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In Praise of the Affordable Care Act – Medicaid

There have been widely reported, continuous attacks on the Affordable Care Act (ACA), but relatively little review of its important progress. This series will summarize some of that progress here in California. This report reviews California’s progress on the Medicaid expansion, improvements and simplification authorized by the ACA. Most of these improvements are paid with 100% federal financial participation for at least three years, beginning in 2014 and thereafter phasing down to a 90/10 match over the next three years.

As background, it is important to understand that Medicaid covers children, parents, seniors and the disabled; it does not cover other indigent adults (known as medically indigent adults or MIAs in California). Each state sets its own eligibility requirements[1] and makes decisions about which of the many Medicaid optional eligibility categories it wishes to cover.

Federal §1115 waivers have allowed states to secure federal matching funds to cover indigent adults if they will make other changes in their program such as expanding managed care to save federal funds equal to the cost of the expansion. California has secured such a waiver effective 11/1/10. Due to the waiver, California is ahead of the curve in changing its delivery systems for those to be insured through Medi-Cal; however the administration has not proposed and the legislature has not adopted the legislation needed to effectuate Medicaid improvements.


  • The ACA covers low-income adults and children under 133% of FPL through Medicaid with 100% federal financial participation. California has not yet passed legislation to implement this expansion.[2]
  • The ACA simplifies Medicaid eligibility by eliminating the asset test and most income disregards for most program eligibles.[3] California has not yet implemented this simplification. The pending legislation is SB 677 (Hernandez).
  • The ACA simplifies Medicaid application process by switching to on line applications with computer cross check verifications.[4] California has not implemented this simplification, which should produce significant administrative savings at the state, federal and local levels.
  • The ACA increases reimbursement for primary care to Medicare levels with 100% federal matching, effective January 1, 2013. California has not implemented this increase.[5]
  • The ACA simplifies Medicaid by allowing states to consolidate programs and eligibility categories.[6] California has not implemented this simplification.
  • The 1115 waiver permits California to use managed care for the dual eligible Medi-Medis. California is implementing managed care for the dual eligibles in four pilot counties – Los Angeles, Orange, San Mateo and San Diego.
  • The 1115 waiver allows California to enroll seniors and persons with disabilities in managed care, which California has done.[7]
  • The ACA allows states to cover low-income adults as an optional eligibility category with the applicable federal match (in California, that is a 50/50 match). California has sought and secured an 1115 waiver to cover low-income adults through county systems, using existing county funding as the match and upgrading the delivery system so that it assures preventive, primary and integrated care.[8]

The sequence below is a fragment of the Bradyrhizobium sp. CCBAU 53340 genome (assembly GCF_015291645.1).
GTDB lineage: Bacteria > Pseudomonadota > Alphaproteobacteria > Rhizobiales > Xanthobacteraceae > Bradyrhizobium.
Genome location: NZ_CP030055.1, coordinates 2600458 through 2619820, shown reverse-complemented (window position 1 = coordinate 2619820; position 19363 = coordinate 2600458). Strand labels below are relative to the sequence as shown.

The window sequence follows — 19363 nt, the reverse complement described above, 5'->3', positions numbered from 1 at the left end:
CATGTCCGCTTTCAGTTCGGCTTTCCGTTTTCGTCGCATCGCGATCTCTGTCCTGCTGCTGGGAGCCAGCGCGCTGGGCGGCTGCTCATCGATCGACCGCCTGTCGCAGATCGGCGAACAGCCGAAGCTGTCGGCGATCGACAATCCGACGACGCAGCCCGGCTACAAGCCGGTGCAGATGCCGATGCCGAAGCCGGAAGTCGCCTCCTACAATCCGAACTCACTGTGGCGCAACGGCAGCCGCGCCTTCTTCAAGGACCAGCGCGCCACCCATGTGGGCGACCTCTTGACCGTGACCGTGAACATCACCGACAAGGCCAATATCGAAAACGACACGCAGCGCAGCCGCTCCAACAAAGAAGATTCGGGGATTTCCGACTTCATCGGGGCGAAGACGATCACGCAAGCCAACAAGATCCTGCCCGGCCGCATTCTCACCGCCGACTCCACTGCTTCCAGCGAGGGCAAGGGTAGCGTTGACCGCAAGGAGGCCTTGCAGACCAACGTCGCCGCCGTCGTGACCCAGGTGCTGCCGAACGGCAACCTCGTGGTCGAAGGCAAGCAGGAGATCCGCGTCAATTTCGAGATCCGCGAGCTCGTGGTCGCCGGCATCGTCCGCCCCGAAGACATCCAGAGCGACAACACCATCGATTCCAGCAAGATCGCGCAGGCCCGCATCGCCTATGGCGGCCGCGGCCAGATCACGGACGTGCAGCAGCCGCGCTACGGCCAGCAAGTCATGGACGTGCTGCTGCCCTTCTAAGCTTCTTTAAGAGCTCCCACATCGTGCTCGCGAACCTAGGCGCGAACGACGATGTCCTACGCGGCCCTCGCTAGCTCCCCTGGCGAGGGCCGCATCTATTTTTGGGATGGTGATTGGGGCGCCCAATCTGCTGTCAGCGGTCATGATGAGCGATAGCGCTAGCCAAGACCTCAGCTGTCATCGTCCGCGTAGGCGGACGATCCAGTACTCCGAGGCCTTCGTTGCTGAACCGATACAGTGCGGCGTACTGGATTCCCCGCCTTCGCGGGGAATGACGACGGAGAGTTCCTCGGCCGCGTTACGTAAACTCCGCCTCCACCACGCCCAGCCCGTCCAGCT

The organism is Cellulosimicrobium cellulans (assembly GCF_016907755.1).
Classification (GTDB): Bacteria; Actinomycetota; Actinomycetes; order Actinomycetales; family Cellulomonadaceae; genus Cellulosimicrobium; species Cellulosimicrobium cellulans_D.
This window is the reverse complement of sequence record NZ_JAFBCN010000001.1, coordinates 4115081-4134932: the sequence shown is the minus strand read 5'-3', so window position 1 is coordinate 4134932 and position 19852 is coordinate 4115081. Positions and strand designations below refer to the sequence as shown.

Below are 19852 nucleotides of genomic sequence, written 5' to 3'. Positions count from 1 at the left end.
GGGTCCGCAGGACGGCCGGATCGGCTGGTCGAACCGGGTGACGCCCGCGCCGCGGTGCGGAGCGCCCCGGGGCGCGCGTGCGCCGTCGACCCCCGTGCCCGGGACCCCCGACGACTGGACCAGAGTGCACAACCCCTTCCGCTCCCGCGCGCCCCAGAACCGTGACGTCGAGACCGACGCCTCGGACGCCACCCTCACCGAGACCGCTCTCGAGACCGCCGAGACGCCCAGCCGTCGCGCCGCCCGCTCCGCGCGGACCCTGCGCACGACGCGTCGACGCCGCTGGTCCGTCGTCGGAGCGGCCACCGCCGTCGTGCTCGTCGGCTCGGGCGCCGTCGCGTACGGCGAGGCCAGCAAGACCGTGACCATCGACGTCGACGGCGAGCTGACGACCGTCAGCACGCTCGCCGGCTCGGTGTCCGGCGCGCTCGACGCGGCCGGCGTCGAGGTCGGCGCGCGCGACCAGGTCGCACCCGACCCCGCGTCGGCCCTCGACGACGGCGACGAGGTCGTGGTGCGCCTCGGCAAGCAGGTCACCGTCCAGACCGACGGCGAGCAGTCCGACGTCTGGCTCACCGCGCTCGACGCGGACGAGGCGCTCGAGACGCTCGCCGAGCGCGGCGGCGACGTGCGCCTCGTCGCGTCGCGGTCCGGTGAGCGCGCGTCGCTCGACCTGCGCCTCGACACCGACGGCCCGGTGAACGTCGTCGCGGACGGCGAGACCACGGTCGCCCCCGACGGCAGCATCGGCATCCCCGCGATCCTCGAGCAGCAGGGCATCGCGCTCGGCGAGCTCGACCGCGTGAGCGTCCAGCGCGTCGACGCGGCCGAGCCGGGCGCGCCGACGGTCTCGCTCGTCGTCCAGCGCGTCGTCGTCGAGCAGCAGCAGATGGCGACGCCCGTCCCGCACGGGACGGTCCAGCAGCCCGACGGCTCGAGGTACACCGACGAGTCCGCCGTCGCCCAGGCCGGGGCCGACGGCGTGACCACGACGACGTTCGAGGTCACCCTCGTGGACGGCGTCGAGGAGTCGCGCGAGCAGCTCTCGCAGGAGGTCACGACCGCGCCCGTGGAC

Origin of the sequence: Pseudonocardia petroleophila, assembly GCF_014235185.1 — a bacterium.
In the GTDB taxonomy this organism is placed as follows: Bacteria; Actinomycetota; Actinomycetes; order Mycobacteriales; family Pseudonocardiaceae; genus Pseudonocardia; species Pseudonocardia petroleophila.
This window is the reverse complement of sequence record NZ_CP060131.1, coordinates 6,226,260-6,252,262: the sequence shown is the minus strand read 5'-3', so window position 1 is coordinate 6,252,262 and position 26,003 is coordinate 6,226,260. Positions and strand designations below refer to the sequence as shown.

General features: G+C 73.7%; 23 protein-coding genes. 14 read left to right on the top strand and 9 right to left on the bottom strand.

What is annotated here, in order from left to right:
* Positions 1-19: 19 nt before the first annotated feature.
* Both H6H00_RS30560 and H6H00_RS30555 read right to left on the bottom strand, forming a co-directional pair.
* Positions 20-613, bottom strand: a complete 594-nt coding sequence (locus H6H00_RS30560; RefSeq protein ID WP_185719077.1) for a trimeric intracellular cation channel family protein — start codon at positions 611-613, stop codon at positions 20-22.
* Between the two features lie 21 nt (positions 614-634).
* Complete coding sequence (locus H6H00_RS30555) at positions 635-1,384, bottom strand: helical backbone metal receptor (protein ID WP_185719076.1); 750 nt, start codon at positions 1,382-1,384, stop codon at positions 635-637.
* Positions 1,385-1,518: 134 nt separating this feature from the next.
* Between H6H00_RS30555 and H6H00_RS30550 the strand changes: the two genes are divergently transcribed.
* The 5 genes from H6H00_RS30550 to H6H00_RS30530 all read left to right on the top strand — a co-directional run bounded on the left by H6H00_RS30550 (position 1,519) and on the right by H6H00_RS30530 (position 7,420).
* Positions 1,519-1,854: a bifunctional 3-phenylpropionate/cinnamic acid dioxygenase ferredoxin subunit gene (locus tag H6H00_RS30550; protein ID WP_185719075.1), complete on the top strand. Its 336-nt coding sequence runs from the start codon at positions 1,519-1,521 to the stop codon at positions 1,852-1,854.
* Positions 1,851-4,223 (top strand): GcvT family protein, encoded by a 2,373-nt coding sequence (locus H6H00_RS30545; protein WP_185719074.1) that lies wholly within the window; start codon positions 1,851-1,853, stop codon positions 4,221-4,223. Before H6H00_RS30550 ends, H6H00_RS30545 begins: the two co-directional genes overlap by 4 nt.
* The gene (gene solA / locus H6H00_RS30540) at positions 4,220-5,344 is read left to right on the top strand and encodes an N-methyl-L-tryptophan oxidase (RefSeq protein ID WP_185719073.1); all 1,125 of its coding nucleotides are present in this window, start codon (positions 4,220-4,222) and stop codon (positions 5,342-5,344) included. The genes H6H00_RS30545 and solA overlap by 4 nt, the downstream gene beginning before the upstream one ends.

[1] For example, California’s income levels are 100% of the federal poverty level for the parents and older children, 200% for pregnant women and infants, and 133% of FPL for young children. By comparison, Massachusetts covers up to 300% of FPL and Texas to 25% of FPL.

[2] California would need to increase income limits to 133% of FPL for adults and children. This would shift some children (100-133% of FPL) from Healthy Families to Medi-Cal, increase the income limits for parents to 133% of FPL, and add the MIAs onto Medi-Cal. The Governor has proposed and the legislature appears prepared to approve the shift of the entire Healthy Families program into Medi-Cal.

[3] The asset tests governing real estate, and personal property, such as bank accounts, stocks or cars are retained for people seeking Medicaid coverage for long-term care, seniors and the disabled. Virtually all income disregards are consolidated into a 5% flat rate.

[4] Individuals may apply in a variety of ways from on line to mail, to in person. Age, income and citizenship or legal immigration status is verified by computer cross checks. This replaces the traditional in person application process through the eligibility worker and the reams of paper verifications that currently must be secured. See Summary of Federal Medicaid Eligibility Rule Changes (ITUP April, 12, 2012) at http://itup.org/legislation-policy/2012/04/12/summary-of-federal-medicaid-eligibility-rule-changes/

[5] This is a particularly important and warranted improvement in Medi-Cal reimbursements. Physician reimbursement in Medi-Cal was 56% of Medicare payments in 2009. See California Health Care Almanac: Medi-Cal Facts and Figures (September 2009) at www.chcf.org

[6] See Wulsin, Transformation of Medi-Cal (ITUP, March 2012) at http://itup.org/public-coverage/2012/03/16/medi-cal-transformation-2/

[7] See Wulsin, Cohen and Driscoll, California’s §1115 waiver implementation (ITUP January 2012) at http://itup.org/legislation-policy/2012/01/23/californias-%C2%A71115-waiver-implementation/

[8] Ibid. Over 364,000 are currently enrolled.

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